COVID-19 Plans

As of March 19, 2020, we have decided that we will be trying to limit direct contact between our staff and patients at this time. The office remains open. We will still be consulting with patients, but we'll be using other methods (Telehealth or phone) to try and minimise contact.

This is because of our need to protect both our patients and our staff, and in so doing protecting the community and "flattening the curve".

Technology and determination are key to this. My staff, Tarryn and Lauren, will spend some time in the office at East Melbourne, and some time at home. Luckily we're a fully paperless office so the transition to working from home shouldn't be too difficult for them. We may have some glitches, please be understanding, and email us using the
contact form. If we don't get back to you, try again. We are implementing contingencies to ensure that we stay connected with our patients in this very difficult time.

For patients seen at Reservoir Private, Bairnsdale Consulting Rooms, and Alfred Hospital Heart Centre, we will be following the same plans.

Here to Help

For consulting where possible, Dr Mariani will be using either video consults (Telehealth) or phone consults to assess your condition. He already uses Telehealth a lot to help assess and manage many of his country patients. Here's an article about it. We describe Telehealth options below.

At the moment, we are focussing on patients who have appointments scheduled between mid-March and end of April.

If you're concerned, email us or ring the rooms. We understand that it's a tough time and there's lots of uncertainty.

Just call the rooms and we'll try and help. Anything to try and help with social distancing, and minimising risk of contact.

Telehealth and Phone Consults


The Department of Health, through Medicare, has enabled doctors, including specialists, to use a new series of item numbers for patient management. Patients seeing a cardiologist who are eligible for this service, and including city patients, are those who are considered high risk of getting sick with COVID-19.

This means:
1. People
over 70 years old are eligible.
2. People with
chronic health conditions are eligible.
3. Other risk groups.

Groups 1 and/or 2 are what cardiologists tend to see so it may apply to patients of this practice, and new patients of the practice. It probably doesn't apply to cardiac risk assessments though.

These are
bulk-billed assessments, however you will still need a current referral. Your GP can also do Telehealth or Telephone consults to provide a referral.

Referrals can be used for new or review patients. They are performed via Telehealth or telephone. As above, Dr Mariani prefers Telehealth as there is face-to-face communication, which will be increasingly more important with "social distancing". Appointments can be easily scheduled.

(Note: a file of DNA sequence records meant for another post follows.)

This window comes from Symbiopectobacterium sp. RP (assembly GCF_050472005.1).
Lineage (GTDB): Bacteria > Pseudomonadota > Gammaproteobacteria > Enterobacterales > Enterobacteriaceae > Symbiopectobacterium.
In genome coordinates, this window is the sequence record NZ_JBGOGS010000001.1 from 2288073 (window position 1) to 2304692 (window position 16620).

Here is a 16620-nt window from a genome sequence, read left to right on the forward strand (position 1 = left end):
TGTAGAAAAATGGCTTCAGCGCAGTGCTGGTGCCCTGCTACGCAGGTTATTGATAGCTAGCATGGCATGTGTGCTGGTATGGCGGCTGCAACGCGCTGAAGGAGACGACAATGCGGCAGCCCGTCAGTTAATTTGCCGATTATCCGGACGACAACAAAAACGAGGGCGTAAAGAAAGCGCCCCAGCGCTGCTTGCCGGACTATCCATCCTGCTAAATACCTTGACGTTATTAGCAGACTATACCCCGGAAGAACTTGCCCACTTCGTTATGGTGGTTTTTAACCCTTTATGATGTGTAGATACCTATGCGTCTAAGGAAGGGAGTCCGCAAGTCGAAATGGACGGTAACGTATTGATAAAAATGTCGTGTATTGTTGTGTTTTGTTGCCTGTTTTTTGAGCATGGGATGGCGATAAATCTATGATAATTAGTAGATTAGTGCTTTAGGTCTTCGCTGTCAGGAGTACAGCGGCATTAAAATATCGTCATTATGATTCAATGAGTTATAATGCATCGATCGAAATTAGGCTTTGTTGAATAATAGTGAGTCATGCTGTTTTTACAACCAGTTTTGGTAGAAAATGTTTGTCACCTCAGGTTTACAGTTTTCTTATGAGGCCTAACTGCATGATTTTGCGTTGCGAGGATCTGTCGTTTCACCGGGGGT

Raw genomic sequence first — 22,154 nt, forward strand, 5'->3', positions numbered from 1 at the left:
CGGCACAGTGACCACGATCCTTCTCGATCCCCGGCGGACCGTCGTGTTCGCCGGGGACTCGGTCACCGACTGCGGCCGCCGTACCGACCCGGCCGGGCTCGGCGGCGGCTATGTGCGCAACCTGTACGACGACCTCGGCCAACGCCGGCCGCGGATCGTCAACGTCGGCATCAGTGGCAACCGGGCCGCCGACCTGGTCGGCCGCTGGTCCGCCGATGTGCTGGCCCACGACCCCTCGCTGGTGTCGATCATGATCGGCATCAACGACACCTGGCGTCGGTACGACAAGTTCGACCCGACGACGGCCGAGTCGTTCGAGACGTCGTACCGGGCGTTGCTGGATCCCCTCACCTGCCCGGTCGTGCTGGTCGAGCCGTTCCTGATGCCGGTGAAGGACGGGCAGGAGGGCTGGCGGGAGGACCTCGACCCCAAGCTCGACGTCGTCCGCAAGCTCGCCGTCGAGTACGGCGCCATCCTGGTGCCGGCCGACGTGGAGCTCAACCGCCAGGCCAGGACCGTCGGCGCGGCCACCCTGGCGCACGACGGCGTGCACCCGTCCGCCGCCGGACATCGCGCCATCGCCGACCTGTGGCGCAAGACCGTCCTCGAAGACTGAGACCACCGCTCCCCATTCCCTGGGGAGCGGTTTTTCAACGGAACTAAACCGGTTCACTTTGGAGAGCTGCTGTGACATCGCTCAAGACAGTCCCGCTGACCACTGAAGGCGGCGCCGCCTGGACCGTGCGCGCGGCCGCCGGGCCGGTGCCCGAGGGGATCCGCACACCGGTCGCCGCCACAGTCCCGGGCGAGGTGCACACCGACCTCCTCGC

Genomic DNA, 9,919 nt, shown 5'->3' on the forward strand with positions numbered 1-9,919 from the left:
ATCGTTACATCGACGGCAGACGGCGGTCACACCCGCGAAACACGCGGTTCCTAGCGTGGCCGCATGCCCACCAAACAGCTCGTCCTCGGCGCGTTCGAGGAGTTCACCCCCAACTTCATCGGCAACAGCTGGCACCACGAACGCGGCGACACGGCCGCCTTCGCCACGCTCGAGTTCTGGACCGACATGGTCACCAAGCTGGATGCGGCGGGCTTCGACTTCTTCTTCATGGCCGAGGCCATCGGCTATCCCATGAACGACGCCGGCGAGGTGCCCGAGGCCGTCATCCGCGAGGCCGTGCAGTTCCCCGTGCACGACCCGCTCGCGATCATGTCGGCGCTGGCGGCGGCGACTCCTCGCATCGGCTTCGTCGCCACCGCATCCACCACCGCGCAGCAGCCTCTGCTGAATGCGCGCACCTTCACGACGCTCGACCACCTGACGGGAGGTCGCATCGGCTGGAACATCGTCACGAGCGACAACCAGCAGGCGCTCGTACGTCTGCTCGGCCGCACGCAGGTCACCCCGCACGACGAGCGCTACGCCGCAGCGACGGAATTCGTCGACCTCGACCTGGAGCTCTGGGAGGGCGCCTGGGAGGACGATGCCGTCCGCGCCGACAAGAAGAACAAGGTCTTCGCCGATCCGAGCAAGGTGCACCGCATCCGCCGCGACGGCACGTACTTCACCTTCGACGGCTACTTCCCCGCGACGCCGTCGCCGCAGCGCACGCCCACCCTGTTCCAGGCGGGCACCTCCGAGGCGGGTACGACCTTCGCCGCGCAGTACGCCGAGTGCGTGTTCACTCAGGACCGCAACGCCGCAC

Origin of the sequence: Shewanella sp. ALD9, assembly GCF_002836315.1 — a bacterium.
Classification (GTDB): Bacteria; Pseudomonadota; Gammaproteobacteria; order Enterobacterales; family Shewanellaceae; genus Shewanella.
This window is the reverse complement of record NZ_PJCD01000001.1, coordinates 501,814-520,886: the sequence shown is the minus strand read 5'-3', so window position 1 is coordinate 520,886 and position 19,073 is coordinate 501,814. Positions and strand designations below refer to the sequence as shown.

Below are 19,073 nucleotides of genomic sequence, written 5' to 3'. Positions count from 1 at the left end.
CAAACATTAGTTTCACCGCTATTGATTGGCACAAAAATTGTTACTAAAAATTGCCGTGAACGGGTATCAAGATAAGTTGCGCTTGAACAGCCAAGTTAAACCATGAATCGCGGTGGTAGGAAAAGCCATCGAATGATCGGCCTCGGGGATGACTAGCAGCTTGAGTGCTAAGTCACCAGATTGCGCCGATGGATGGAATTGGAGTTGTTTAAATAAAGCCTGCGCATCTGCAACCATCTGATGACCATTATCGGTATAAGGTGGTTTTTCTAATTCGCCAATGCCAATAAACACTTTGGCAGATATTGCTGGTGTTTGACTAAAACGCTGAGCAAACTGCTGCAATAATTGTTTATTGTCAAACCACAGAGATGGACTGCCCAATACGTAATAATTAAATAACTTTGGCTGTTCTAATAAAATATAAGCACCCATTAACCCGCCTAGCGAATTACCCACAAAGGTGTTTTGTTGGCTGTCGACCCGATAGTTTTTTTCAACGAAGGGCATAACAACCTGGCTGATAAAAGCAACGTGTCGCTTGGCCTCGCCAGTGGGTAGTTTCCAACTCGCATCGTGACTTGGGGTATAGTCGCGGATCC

For Patients with Pacemakers, Loop Records and Defibrillators

For patients with pacemakers, loop recorders and defibrillators, it's a bit more complicated.

About one-third of Dr Mariani's patients already have remote monitors. Why not more? Well, because before COVID-19 we didn't see a need for everyone. Remote monitors were offered to rural and remote patients, those who found it difficult to attend clinic, and those at high risk and needing more regular review than could be managed in clinic. However, we have a very good system of remote monitoring with a well established infrastructure which we could scale up for patients as needed.

We are still formulating a plan for patients who don't have remote monitors. This includes reviewing your previous device check.

If interested, please contact the rooms, or contact Nick at remote rhythm.com who manages my remotely monitored patients (virtually all device types can be managed remotely although it only involves interrogation - not reprogramming).

Here's the link to Nick's service. www.remoterhythm.com

Please understand that most of our patients are in the highest risk category from the COVID-19 infection and we're planning with your best interests at heart.

If you think you may have Coronavirus, please contact by phone your GP or COVID-19 clinic to discuss assessment and management. Please do not attend our clinics.

We thank you for your understanding in this very unusual situation.

How to Be Ready to Do Telehealth

Essentially, Telehealth uses telecommunications apps to enable video chat. The standard apps are Skype, What's App and FaceTime.

Skype needs software (go to the Skype download page on chrome) and an account. We will provide instruction on finding our Skype address. Skype is very robust. It would be great if you knew how to use it before trying a consultation however.

What's App (available in the Apple store for iPhone or Google Play store for Android) allows messaging and video chat, and uses your phone number. It's very easy to use. Dr Mariani will call you once an appointment time has been established.

FaceTime is a Mac based program that allows communications between iPhones and macs. It only works if you have an iPhone or an iCloud email. Dr Mariani is happy to use this, and has found most patients prefer to use this system.

Of course, there's the standard telephone.
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